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We love CircuitPython and would love to see it come to more microcontroller
platforms. With 3.0 we've reworked CircuitPython to make it easier than ever to
add support. While there are some major differences between ports, this page
covers the similarities that make CircuitPython what it is and how that core
fits into a variety of microcontrollers.
There are three core pieces to CircuitPython:
The first is the Python VM that the awesome MicroPython devs have created.
These VMs are written to be portable so there is not much needed when moving to
a different microcontroller, especially if it is ARM based.
The second is the infrastructure around those VMs which provides super basic
operating system functionality such as initializing hardware, running USB,
prepping file systems and automatically running user code on boot. In
CircuitPython we've dubbed this component the supervisor because it monitors
and facilitates the VMs which run user Python code. Porting involves the
supervisor because many of the tasks it does while interfacing with the
hardware. Once its going though, the REPL works and debugging can migrate to a
Python based approach rather than C.
The third core piece is the plethora of low level APIs that CircuitPython
provides as the foundation for higher level libraries including device drivers.
These APIs are called from within the running VMs through the Python interfaces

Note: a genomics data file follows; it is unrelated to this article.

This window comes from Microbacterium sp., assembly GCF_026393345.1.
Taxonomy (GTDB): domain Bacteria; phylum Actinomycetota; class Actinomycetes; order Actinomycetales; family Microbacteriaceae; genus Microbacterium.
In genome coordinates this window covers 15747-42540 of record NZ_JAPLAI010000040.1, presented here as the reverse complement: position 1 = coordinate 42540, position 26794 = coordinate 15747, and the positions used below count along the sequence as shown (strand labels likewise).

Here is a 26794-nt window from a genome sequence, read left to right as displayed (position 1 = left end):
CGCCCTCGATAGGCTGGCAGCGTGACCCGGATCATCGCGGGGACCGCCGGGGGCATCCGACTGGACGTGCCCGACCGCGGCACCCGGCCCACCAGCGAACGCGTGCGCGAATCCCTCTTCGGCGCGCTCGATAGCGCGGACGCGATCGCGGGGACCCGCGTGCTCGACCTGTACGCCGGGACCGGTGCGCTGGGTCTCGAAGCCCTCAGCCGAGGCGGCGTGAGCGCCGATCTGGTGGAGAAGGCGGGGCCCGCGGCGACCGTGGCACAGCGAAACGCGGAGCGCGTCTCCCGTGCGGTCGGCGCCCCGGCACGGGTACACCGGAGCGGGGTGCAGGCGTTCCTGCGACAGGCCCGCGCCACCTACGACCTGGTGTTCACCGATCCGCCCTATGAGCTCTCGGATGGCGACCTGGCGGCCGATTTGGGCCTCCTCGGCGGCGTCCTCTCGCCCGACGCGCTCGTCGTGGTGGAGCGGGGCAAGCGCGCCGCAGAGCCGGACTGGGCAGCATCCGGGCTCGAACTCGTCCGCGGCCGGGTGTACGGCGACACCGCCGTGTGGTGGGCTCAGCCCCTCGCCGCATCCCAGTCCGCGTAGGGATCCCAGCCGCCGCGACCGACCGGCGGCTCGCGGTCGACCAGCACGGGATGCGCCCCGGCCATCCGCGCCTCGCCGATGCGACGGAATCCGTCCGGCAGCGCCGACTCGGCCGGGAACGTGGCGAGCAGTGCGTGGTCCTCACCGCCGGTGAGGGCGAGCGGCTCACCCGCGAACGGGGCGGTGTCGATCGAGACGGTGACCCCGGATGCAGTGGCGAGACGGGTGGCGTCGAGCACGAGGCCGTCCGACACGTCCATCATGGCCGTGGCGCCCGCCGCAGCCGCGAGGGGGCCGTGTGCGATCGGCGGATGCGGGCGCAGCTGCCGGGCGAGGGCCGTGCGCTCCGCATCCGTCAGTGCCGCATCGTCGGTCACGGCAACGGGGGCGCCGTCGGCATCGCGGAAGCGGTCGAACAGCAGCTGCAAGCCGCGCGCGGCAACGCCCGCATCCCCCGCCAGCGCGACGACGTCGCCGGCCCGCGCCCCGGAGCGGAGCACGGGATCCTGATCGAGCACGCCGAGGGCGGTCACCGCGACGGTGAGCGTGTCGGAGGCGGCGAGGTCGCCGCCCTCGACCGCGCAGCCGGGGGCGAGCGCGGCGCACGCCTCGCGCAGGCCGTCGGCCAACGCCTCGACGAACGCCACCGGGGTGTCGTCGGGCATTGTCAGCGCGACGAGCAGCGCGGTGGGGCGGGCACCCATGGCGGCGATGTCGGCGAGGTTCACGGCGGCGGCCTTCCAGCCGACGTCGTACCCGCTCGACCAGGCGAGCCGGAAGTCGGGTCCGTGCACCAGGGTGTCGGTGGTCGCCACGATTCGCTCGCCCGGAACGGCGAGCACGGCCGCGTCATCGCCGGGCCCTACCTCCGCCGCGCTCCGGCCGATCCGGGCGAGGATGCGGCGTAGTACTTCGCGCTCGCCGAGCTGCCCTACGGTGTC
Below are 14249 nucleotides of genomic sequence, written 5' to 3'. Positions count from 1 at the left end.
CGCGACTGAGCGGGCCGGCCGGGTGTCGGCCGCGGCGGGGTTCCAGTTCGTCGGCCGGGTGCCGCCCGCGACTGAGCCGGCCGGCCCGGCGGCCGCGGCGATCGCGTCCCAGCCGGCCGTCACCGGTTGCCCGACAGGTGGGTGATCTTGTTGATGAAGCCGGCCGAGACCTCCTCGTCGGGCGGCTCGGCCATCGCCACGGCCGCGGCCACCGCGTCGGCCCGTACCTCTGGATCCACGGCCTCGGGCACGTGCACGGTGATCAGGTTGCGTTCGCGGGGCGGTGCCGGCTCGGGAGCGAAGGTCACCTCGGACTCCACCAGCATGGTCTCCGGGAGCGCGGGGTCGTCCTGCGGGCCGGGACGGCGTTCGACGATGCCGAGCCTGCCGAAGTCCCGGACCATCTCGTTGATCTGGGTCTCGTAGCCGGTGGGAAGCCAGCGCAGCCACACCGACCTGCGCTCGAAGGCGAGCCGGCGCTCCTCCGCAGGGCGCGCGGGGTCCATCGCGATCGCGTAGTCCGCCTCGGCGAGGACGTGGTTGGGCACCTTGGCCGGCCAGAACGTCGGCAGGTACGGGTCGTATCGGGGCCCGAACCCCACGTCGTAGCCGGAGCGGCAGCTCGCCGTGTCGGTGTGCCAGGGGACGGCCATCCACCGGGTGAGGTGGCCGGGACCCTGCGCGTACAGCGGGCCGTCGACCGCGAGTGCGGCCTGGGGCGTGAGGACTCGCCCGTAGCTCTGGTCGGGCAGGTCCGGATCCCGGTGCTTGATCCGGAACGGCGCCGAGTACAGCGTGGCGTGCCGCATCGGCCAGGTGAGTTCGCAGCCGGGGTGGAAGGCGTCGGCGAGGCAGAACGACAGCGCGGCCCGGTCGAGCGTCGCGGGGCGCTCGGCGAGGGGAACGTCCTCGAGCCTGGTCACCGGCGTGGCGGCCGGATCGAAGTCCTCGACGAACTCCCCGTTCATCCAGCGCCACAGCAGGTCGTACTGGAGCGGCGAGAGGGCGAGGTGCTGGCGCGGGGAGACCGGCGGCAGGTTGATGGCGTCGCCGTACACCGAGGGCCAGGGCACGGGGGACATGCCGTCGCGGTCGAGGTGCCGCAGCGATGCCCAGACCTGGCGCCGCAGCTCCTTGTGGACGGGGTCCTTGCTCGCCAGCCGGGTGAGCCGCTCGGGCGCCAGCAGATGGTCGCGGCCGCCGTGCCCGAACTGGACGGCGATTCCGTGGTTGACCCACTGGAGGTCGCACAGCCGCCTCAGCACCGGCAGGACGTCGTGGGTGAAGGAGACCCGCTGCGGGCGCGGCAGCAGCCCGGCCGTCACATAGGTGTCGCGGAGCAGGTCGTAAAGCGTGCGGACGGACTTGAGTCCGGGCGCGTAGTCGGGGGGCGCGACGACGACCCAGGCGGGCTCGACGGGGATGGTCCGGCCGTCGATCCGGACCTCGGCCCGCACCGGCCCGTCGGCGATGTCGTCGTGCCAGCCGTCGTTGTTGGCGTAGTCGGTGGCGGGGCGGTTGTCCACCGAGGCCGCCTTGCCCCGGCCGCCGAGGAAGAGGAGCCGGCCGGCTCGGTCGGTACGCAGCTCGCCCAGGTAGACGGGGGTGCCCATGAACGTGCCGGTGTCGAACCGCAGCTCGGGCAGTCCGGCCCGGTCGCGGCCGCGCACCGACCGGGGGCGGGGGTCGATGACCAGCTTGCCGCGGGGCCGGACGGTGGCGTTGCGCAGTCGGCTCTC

defined in ``shared-bindings``. These bindings rely on the underlying
``common_hal`` C API to implement the functionality needed for the Python API.
By splitting the two, we work to ensure standard functionality across which
means that libraries and examples apply across ports with minimal changes.
Step 1: Getting building
The first step to porting to a new microcontroller is getting a build running.
The primary goal of it should be to get ``main.c`` compiling with the assistance
of the ``supervisor/`` file. Port specific code should be isolated
to the port's directory (in the top level until the ``ports`` directory is
present). This includes the Makefile and any C library resources. Make sure
these resources are compatible with the MIT License of the rest of the code!
Step 2: Init
Once your build is setup, the next step should be to get your clocks going as
you expect from the supervisor. The supervisor calls ``port_init`` to allow for
initialization at the beginning of main. This function also has the ability to
request a safe mode state which prevents the supervisor from running user code
while still allowing access to the REPL and other resources.
The core port initialization and reset methods are defined in
``supervisor/port.c`` and should be the first to be implemented. Its required
that they be implemented in the ``supervisor`` directory within the port
directory. That way, they are always in the expected place.
The supervisor also uses three linker variables, ``_ezero``, ``_estack`` and
``_ebss`` to determine memory layout for stack overflow checking.
Step 3: REPL
Getting the REPL going is a huge step. It involves a bunch of initialization to
be done correctly and is a good sign you are well on your porting way. To get
the REPL going you must implement the functions and definitions from
``supervisor/serial.h`` with a corresponding ``supervisor/serial.c`` in the port
directory. This involves sending and receiving characters over some sort of
serial connection. It could be UART or USB for example.